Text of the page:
What do leg movements have to do with sleep?
Leg movements during sleep can lead to sleep fragmentation. This more than qualifies them as “movement disorders of sleep.” These real sleep disorders are common and usually involve the legs. However, some will experience them in their arms as well.
Many people have Restless Leg Syndrome (RLS), but may not consider it a sleep disorder. This is unfortunate: untreated RLS can make it very difficult to fall asleep at night (see video, below).
Others who have Periodic Leg Movement Disorder (PLMD) may be completely unaware of it. Often, a loved one calls attention to the rhythmic kicking, toe pointing or flexing, or other patterns of movement that disrupt their own sleep at night (video follows).
Another sleep disorder, REM Behavior Disorder (RBD) involves movement during REM sleep—when the body is normally held in a temporary paralysis. It can be violent and dangerous for both the sleeper and anyone or anything near them (see video).
All of these movements are very different from the normal spasms called hypnic myoclonia that we often experience initially while trying to fall asleep. These moments when you jerk awake aren’t related to any of the leg movement disorders described here.
Identifying the causes of leg movements during sleep is best left to professionals.
From sleep tests, they can confirm these sleep disorders. They can also help to identify whether they occur due to hidden sleep apnea, a dietary deficiency, parasomnias in general, or other underlying neurological health problems.
Restless Leg Syndrome
The jumpy, twitchy, tingling legs that you can’t seem to calm down during the day are not something to ignore.
Restless Leg Syndrome (RLS) (or Restless Legs Syndrome) is a neurologic disorder that significantly affects about three percent of adults. Those with RLS find the condition disruptive to their sleep, work, relationships, and quality of life.
This disorder typically occurs during the day, but also follows sufferers into the night, making it difficult to fall asleep.
Most experience RLS at bedtime in the form of unpleasant sensations in the legs, which feel, true to their name, restless. They might throb, or feel “creepy crawly,” or have an urgent need to move. Most people with RLS find relief in a warm bath, massage, or stretching at bedtime when these sensations occur.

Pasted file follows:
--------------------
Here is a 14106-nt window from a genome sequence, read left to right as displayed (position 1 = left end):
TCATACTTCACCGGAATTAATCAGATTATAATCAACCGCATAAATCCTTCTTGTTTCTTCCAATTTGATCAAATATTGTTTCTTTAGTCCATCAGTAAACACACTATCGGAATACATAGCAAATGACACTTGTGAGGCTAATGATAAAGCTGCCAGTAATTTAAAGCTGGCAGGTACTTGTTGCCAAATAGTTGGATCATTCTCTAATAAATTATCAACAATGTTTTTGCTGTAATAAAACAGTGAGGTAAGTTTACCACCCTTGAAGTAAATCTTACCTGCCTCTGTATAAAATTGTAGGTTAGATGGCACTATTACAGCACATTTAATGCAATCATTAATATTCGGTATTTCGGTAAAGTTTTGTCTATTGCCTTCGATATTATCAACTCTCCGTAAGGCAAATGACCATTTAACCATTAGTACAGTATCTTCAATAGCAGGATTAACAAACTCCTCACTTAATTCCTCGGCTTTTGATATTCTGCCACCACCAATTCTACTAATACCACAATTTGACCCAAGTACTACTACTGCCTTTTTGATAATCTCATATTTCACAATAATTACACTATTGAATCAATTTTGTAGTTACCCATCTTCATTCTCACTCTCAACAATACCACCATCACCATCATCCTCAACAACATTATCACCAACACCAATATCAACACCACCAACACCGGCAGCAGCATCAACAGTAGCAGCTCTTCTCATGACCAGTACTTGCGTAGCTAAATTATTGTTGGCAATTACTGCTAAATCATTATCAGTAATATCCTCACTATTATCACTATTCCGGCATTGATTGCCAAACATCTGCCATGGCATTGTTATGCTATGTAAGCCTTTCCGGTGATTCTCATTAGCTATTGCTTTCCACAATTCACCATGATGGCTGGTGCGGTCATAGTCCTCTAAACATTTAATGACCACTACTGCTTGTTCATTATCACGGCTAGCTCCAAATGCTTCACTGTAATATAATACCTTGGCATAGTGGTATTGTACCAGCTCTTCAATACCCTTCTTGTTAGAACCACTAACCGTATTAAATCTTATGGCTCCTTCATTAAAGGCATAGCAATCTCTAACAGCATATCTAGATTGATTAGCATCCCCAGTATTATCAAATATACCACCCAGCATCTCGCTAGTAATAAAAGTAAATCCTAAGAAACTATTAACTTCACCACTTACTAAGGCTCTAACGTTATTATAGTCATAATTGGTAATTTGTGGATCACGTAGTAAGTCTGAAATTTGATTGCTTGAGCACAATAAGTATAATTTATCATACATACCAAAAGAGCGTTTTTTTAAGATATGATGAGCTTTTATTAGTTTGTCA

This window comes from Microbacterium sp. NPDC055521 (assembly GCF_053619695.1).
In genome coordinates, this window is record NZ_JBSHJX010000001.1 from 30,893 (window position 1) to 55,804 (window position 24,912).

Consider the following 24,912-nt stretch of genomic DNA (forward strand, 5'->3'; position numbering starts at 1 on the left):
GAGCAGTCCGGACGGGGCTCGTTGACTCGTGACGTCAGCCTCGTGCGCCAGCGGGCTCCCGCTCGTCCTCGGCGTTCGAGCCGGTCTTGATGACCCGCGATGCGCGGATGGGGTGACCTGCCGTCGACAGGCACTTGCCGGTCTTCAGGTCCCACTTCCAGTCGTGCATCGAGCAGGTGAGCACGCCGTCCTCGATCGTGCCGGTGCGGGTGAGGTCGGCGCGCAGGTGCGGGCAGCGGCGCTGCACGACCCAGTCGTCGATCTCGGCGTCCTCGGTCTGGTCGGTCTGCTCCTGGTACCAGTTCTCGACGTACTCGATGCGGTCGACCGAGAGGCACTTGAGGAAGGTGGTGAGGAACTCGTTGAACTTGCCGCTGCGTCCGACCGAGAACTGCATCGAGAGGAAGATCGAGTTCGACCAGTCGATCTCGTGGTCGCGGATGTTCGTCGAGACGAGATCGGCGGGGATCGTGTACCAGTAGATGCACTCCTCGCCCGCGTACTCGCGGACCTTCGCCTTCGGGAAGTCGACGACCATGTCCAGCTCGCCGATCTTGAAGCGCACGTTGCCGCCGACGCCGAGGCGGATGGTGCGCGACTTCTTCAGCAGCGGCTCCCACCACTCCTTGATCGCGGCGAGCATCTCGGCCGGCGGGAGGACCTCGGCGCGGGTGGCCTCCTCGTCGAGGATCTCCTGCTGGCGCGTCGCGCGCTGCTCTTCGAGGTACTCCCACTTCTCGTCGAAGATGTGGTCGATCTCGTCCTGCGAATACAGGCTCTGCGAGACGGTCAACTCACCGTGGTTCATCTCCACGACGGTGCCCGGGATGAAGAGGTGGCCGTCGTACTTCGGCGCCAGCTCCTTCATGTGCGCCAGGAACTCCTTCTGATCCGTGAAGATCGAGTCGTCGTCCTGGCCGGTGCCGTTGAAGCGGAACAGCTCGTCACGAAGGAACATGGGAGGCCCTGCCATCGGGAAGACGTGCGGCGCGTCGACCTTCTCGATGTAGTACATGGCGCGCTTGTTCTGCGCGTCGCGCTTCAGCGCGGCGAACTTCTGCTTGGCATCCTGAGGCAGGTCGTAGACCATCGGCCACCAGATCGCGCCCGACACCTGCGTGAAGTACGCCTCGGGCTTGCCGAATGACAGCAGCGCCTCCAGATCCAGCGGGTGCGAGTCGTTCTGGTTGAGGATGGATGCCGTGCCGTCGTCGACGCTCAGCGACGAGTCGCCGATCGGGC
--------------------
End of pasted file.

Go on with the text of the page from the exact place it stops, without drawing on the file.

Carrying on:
There is no cure for this condition. Lifestyle corrections and some medical treatments can alleviate its symptoms.
Periodic Leg Movement Disorder (PLMD)
Approximately 80 percent of RLS sufferers also have PLMD; however, others may only have PLMD, and not RLS.
Also referred to as period limb movement disorder, PLMD is a related but separate, nighttime-only condition. It occurs when people move their extremities rhythmically as they sleep. As its name suggests, these movements happen periodically and rhythmically throughout the night in clusters.
These movements could be pointing and flexing of the feet, or a sideways or vertical repetitive movement of the foot or even the leg. Some movements are slight and may only be detected during a sleep test, while others are extreme enough to disturb a bed partner.
It’s not clear what causes PLMD, though recent research shows that narcolepsy, Parkinson’s disease, antidepressant usage, alcohol or cigarette use or abuse, or post-traumatic stress disorder may be associated with it.
Treatments for PLMD include pharmaceuticals and lifestyle changes. Drugs for Parkinson’s disease are a first line of defense, but narcotics, anticonvulsants and other prescription sleep medications can also be useful. Meanwhile, antidepressants may need to be reviewed by a physician to rule them out as a cause.
Lifestyle changes including avoidance of late meals, caffeine, nicotine, and alcohol to alleviate their condition.
REM Behavior Disorder (RBD)
However, RBD specifically involves the movement of the limbs while a person is experiencing rapid-eye movement (REM) sleep. People with RBD are described as “acting out their dreams.”
Body movement during normal REM sleep in a healthy person shouldn’t happen. A small “gate” at the brainstem usually stops the flow of signals between the brain and the body’s muscles during REM sleep (with the exception of the diaphragm and the heart, which keep the respiratory and cardiovascular systems functioning).
People with RBD lack this regulation of the neuromuscular system. This explains their unusual movements during REM sleep.
Stand-up comedian Mike Birbiglia famously characterized RBD in his biopic, Sleepwalk With Me. In the film, he recounts his unusual experiences with the sleep disorder until finally getting treatment. (Famous sleep researcher William Dement makes a cameo appearance in the movie.)
RBD may indicate the potential for the development of Parkinsonism or Lewy body dementia. For this reason, it requires accurate, clinical diagnosis. Treatment is pharmaceutical.